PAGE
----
Forgotten Fast Cars: Fiat Tipo Sedicivalvole16th April 2015
Ask anyone to name a hot Italian hatchback and they’ll probably say Lancia Delta Integrale. The Tipo Sedicivalvole shares much with the legendary Lancia. Not the turbo and 4 wheel drive sadly but much of the platform and a normally aspirated version of the 2.0 twin cam. But what does Sedicivalvole mean? Only the most important thing in late eighties/early nineties hot hatch badging; sixteen valves.
The Tipo had been around since late 1988 and was a big step on from its predecessor the Strada/Ritmo, even if it did share the same basic platform (as did the Delta). The boxy styling gave exceptional room inside, it was 70% galvanised to stop the rust bunnies and even won European car of the year in 1989. Sadly what the car was lacking was a proper Golf GTI rival. Fiat produced a lukewarm 110bhp 1.8 litre 8 valve from 1989 and a warmer 1.8 16v with 138bhp from 1991, unfortunately the Tipo was a bit tubby.
Although we don’t think of 1180 kilos (2601 lbs) as heavy for a modern car, back in the early 90s it was positively obese for a smallish hatch. Fiat had no choice but to drop in the 2.0 litre 16 valve lump from Lancia, upping power to 148bhp and reducing 0-60 to 8.4 seconds. As with all the best Italian engines, it looked pretty damn good too. Thanks to a slippery drag co-efficient of 0.31 top speed was 128mph, more than the Golf 16v. Handling was improved with 15″ alloy wheels and uprated suspension, braking was dealt with by all round discs that were vented up front.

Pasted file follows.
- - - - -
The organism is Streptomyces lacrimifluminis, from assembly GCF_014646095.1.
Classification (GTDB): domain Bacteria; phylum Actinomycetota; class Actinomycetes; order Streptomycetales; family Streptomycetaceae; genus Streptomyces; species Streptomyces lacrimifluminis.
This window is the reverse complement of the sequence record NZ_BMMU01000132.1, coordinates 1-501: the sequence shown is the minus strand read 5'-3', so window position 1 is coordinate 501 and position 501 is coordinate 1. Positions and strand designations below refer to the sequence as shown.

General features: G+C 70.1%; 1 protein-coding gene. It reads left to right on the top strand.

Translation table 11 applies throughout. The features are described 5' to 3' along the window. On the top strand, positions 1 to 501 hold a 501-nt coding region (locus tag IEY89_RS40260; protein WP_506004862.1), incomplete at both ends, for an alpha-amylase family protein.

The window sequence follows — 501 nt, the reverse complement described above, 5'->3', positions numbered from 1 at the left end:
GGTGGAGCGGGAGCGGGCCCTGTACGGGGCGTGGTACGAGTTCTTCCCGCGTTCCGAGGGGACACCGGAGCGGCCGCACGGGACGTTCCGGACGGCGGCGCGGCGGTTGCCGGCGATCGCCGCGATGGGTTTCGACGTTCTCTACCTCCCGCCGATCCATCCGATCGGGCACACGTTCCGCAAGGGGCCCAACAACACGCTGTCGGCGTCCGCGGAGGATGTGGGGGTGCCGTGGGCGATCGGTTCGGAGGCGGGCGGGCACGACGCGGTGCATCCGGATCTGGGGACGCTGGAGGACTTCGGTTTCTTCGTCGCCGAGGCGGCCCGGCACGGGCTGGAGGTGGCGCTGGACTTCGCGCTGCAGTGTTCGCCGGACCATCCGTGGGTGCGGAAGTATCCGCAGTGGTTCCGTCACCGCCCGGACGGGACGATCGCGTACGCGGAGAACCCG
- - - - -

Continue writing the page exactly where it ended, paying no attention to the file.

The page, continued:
To distinguish it from the cooking models, the Sedicivalvole got more aggressive bumpers with a red pin stripe, side skirts, a more open grille and body coloured mirrors. Inside you avoided the questionable digital dash of some models, gaining a smattering of analogue dials instead along with a leather Momo steering wheel and the option of Recaro seats. According to the wonderfully 90’s dealer information video, there was a strong eco push too, the car receiving a 3 way catalytic converter that allowed it to comply with the 1983 American clean air act. Wow.
So it was roomy, pretty well equipped, didn’t rust and was reasonably fast. So why has it been forgotten? For a start it looked a bit too much like the smaller Uno, for seconds the Italians still had a bit of a reputation when it came to reliability and for thirds it just wasn’t exciting enough. Still, if you do fancy one they can be found cheaply. The last one I saw was only £1450. I am strangely drawn to owning one however I fear it could only end one way, expensively.
by Alan Taylor-Jones